The number of people experiencing homelessness increased 1.6 percent in Pa., and dropped 2.3 percent across the U.S. and three territories last year.
Along with Puerto Rico and Washington, DC, just 16 states noted an increase, according to the National Alliance to End Homelessness annual update released recently. But Pennsylvania’s 1.6 percent growth rate ranked second-lowest (to Puerto Rico) of the group.
And the Commonwealth still has relatively few people experiencing homelessness when the state’s general population is taken into account. Nationally, 18 per 10,000 experience homelessness; in Pennsylvania, it’s 12 per 10,000. The state’s rise was driven by people living in emergency shelters or transitional or supportive housing on their own (not as part of a family).
The Alliance based its report on data collected from social service agencies in 50 states, DC, Puerto Rico, Guam and the Virgin Islands by the federal Department of Housing and Urban Development. They get the information by counting homeless individuals in mid to late-January each year.
Known as the Point-in-Time Survey, the initiative is considered to be the most reliable source of statistics on homelessness in the U.S. HUD released its own analysis late last year.
The Alliance’s report notes that the national decline in homelessness fits with changes observed in some related factors – but not all.
Although unemployment rates are dropping, poverty’s relatively flat. And a rising number of households are doubling up and facing severe housing cost burdens, meaning rent or mortgage payments takes up at least half their incomes.
“That tells me the struggle is great,” says Kathy Possinger, who heads Tri-County Community Action. The social services organization covers Cumberland, Dauphin and Perry counties in Central Pennsylvania.
It’s important to consider what types of jobs and pay rates relative to living expenses, if employment nubmers are strong; whether government assistance program guidelines have changes, if participation is down, Possinger notes.
The point being, more informaiton might be needed to gauge how difficult sustaining basic needs might be for vulnerable populations, she says.
Here’s what else the Alliance’s report showed about how Pennsylvania compared to the rest of the nation:
Fewer veterans experienced homelessness in 2014 than in 2013 in Pennsylvania (down 3.5 percent) and nationally (down 10 percent).
17 per 10,000 veterans living in the Commonwealth are homeless, compared to 26 per 10,000 nationally.
The number of families that are homeless dropped nationally and in Pennsylvania overall
But chronically homeless families increased nationally (7 percent) and in Pennsylvania (2.3 percent)
Chronic homelessness (three or more instances of homelessness within a year, or one that’s lasted at least a year)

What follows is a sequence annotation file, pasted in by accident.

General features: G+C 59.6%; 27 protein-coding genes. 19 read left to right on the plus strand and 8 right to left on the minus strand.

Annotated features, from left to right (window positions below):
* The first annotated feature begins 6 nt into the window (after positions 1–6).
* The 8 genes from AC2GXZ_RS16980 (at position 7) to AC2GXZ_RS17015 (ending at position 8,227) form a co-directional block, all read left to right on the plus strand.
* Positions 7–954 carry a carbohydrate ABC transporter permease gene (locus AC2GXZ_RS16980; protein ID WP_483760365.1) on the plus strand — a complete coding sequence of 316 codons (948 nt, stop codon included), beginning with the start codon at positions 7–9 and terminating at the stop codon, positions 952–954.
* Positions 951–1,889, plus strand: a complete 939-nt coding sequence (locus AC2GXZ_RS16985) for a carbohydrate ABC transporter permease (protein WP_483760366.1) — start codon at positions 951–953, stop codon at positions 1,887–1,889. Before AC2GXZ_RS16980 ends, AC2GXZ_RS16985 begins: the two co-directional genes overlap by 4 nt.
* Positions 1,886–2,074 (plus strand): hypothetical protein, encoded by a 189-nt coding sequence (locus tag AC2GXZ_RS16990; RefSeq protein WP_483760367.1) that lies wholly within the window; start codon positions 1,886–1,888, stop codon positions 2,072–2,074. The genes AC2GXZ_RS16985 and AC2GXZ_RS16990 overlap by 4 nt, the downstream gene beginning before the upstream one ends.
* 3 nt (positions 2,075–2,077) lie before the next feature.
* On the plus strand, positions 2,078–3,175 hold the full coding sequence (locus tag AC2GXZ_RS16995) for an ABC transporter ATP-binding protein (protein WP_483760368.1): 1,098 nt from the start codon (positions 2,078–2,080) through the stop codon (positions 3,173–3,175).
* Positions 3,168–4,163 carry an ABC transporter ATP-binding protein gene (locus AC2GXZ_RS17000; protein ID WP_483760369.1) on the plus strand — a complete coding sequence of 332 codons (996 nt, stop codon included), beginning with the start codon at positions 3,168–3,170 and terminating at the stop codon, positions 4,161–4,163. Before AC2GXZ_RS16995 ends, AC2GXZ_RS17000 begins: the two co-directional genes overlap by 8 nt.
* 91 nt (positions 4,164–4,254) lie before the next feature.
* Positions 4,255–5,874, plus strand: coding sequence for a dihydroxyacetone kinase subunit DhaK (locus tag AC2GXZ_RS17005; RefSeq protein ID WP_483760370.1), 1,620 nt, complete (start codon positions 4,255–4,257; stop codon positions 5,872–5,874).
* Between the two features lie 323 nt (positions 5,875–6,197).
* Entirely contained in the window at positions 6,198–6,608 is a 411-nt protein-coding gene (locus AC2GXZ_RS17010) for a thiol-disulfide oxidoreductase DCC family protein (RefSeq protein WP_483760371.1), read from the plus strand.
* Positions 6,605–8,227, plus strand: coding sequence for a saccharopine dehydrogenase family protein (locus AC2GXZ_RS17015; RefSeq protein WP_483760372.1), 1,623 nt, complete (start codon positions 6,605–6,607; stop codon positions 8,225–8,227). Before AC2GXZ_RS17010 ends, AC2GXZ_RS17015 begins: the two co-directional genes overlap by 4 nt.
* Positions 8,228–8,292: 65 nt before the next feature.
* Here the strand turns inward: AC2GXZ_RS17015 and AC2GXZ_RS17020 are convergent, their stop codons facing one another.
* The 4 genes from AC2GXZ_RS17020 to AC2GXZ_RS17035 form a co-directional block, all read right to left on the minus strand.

Increased among families, as noted above.
Decreased among individuals who are on their own, and not part of a family unit experiencing homelessness, in Pennsylvania (5.7 percent) and nationally (2.5 percent)
Unsheltered, meaning living in a car, tent, abandoned building or other space social service agencies consider “unfit for human habitation”
Decreased nationally (10 percent) and in Pennsylvania (24 percent)
That population, however, still arguably attracts the most attention of any subgroup tracked by HUD, the Alliance and others.
Keystone Crossroads also analyzed HUD’s localized data on homelessness for a snapshot on the state and cities’ homeless population in 2014:
Account for 9 percent of homeless individuals living in Pennsylvania and the U.S.
They account for 42 percent of homeless people living in Chester County*, but that’s skewed by the Coatesville Veterans Affiars Medical Center’s multiple programs for homeless
Next comes Pittsburgh and Northwest Pennsylvania at 15 percent.
45 percent of people experiencing homelessness in Pennsylvania were part of a family unit, higher than the 37 percent national number.
Bucks County (63 percent) and Scranton (59 percent) were higher
The Lehigh Valley had the highest percentage (15) of unsheltered homeless people, versus 11 percent statewide.
But that was lower than the 31 percent national split.
York was highest (16 percent) versus 10 percent statewide and 15 percent nationally.
Wilkes-Barre/Hazelton counted zero.
How does that compare to 2011, when the first year data was provided by all Pennsylvania regions reporting in 2014?
Homelessness is up 2 percent statewide.
Up most: Reading, by 69 percent
Down most: Chester County, by 21 percent
Homelessness among veterans decreased by 3.5 percent in Pennsylvania.
Quadrupled in Bucks County, more than doubled in Reading
Dropped 50 percent in Beaver County.
*Reporting entities are continuums of care, often named for the largest city in the area. The continuums are geographic regions that pool and share resources.